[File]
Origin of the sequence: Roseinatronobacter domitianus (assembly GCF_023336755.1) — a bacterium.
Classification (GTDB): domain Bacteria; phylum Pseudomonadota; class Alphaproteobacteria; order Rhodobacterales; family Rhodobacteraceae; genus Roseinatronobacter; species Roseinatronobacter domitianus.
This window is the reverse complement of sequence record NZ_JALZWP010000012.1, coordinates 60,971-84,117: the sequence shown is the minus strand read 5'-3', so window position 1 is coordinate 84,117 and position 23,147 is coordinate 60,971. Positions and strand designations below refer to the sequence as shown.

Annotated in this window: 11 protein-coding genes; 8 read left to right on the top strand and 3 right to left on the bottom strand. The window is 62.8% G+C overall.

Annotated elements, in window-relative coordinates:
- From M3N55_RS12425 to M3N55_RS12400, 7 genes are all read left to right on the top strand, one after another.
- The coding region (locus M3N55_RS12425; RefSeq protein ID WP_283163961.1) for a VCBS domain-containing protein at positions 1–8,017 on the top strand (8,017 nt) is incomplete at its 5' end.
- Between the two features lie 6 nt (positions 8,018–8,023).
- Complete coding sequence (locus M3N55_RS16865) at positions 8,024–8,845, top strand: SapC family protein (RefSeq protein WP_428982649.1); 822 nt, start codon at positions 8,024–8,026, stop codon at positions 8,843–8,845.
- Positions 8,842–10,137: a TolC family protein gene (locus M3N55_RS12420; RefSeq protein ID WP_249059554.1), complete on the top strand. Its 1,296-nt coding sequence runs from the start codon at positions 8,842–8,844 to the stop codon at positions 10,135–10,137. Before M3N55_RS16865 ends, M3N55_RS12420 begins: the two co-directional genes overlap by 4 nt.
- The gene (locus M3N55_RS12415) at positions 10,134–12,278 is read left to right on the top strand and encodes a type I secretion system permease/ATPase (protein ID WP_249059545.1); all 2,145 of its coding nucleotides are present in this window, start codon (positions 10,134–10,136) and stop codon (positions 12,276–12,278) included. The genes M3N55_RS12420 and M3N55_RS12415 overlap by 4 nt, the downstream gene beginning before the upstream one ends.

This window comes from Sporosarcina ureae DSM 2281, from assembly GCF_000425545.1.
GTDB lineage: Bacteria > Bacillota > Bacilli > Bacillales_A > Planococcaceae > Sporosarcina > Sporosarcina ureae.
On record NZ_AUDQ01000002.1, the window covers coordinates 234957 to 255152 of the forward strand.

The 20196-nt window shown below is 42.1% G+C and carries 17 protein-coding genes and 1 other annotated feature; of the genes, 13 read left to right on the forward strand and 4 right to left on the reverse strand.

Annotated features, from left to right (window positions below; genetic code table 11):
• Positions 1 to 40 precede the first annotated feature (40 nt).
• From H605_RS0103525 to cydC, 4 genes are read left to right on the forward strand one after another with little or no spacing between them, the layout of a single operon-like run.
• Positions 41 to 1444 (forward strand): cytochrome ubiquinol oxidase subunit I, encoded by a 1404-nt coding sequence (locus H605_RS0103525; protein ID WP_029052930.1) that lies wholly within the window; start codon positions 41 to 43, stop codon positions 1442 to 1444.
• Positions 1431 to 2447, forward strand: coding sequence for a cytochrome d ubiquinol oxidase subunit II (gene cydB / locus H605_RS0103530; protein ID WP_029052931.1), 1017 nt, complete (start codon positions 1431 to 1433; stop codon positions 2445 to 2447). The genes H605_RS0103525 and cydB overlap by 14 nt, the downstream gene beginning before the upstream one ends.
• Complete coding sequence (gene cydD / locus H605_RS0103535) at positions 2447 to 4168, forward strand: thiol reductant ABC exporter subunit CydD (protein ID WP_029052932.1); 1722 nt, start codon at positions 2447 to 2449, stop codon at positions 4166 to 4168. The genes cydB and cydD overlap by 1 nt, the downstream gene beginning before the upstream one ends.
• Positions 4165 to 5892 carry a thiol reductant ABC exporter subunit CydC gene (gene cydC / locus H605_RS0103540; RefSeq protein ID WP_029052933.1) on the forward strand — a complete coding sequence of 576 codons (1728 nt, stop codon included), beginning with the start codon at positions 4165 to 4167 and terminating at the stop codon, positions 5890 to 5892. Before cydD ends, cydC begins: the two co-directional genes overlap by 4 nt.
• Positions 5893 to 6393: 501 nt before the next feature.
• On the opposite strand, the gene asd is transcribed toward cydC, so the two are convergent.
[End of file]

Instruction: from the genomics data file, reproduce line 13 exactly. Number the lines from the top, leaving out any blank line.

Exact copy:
GTDB lineage: Bacteria > Bacillota > Bacilli > Bacillales_A > Planococcaceae > Sporosarcina > Sporosarcina ureae.